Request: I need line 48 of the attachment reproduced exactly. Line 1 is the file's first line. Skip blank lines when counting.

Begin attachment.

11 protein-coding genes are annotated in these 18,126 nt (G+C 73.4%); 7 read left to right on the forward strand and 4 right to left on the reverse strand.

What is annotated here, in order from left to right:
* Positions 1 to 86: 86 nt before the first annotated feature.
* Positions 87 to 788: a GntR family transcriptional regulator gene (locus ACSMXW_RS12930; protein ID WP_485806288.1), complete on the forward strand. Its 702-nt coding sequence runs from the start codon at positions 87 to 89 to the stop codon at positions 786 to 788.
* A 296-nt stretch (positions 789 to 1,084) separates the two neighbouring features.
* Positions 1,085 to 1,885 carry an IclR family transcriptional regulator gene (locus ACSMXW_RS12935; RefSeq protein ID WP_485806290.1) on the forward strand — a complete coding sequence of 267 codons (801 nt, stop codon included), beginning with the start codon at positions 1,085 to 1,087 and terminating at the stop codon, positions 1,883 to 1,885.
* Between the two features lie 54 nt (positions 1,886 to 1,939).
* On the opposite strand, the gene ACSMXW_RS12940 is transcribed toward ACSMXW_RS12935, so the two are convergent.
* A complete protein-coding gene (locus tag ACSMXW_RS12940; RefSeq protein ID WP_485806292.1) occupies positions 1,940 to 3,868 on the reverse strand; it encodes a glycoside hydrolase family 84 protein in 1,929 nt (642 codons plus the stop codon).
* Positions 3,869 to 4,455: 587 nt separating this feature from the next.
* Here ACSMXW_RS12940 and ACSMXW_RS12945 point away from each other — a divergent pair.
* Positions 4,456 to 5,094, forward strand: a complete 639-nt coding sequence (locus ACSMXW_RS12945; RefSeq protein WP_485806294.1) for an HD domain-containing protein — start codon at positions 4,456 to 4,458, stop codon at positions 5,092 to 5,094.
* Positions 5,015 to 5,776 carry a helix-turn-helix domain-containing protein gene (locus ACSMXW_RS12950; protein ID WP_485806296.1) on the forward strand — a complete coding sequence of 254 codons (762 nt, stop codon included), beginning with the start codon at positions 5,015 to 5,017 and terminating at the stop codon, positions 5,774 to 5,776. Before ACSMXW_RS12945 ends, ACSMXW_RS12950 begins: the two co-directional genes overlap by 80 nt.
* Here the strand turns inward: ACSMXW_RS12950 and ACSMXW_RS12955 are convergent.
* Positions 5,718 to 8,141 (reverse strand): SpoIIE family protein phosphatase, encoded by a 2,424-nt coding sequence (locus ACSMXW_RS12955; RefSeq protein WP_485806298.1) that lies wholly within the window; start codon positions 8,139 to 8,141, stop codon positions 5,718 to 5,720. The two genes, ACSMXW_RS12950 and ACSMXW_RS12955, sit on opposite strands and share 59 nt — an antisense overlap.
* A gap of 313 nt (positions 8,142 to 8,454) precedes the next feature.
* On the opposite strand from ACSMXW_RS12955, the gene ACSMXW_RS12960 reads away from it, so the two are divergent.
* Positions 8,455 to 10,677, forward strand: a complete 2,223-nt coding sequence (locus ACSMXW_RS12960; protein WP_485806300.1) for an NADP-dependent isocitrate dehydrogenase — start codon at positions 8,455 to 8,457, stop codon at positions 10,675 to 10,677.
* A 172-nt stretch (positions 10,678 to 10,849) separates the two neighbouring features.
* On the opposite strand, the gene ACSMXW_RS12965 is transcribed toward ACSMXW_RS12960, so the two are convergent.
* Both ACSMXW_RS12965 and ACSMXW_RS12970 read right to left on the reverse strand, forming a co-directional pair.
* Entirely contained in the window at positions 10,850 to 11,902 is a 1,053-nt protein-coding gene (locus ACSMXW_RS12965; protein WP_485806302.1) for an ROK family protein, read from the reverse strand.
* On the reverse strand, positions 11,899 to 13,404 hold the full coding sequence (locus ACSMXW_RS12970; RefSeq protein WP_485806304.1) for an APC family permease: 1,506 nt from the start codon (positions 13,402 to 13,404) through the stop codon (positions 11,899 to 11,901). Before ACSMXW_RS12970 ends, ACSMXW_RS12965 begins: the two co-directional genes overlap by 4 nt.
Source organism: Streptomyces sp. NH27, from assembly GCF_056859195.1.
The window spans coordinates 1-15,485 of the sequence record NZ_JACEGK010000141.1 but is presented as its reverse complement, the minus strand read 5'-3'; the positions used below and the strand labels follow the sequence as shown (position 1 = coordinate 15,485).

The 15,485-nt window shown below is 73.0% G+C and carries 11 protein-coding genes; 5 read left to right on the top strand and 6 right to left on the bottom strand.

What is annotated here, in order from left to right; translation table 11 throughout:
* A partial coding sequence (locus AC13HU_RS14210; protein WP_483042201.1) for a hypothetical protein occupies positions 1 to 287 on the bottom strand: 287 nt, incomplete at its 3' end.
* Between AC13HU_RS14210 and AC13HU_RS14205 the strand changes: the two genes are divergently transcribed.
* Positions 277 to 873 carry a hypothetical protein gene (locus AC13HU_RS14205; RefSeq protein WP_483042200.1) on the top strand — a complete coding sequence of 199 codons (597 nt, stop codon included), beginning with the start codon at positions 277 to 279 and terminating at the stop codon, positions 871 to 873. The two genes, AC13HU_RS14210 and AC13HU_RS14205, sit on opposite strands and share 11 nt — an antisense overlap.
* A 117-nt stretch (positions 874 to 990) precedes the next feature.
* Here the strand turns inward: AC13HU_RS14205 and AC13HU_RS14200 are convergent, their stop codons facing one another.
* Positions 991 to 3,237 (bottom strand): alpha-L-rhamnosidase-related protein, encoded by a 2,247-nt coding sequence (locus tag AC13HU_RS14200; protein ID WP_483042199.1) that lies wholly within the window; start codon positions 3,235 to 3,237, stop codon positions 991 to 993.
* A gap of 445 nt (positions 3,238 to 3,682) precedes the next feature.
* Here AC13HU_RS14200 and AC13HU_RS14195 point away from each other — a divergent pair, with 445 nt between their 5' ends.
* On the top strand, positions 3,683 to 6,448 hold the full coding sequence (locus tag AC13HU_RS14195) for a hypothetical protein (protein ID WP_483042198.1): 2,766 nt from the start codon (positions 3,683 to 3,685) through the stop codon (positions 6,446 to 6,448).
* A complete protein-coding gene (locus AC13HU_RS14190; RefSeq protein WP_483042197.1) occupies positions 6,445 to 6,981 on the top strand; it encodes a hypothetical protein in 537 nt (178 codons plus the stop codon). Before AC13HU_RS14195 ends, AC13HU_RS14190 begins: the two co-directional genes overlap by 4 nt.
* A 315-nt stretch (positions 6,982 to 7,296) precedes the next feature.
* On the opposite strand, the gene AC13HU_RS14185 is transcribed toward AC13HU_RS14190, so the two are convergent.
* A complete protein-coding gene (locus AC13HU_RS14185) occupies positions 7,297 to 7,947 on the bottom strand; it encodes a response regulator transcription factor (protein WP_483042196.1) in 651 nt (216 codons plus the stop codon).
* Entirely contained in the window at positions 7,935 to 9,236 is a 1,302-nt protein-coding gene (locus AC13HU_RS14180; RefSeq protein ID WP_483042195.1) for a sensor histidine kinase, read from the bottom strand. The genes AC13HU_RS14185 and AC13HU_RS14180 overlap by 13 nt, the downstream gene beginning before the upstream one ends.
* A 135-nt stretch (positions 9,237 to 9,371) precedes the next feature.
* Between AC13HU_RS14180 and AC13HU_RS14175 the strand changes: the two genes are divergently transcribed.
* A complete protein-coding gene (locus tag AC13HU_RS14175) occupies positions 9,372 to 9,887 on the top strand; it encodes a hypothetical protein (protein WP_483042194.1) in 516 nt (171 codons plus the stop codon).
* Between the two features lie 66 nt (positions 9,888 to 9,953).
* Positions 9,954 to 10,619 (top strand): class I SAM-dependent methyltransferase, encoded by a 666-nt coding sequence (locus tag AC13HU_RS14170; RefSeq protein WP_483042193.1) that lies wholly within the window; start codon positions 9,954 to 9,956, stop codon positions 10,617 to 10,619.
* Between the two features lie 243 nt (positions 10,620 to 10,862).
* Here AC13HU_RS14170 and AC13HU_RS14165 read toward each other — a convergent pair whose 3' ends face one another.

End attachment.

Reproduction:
* Here AC13HU_RS14170 and AC13HU_RS14165 read toward each other — a convergent pair whose 3' ends face one another.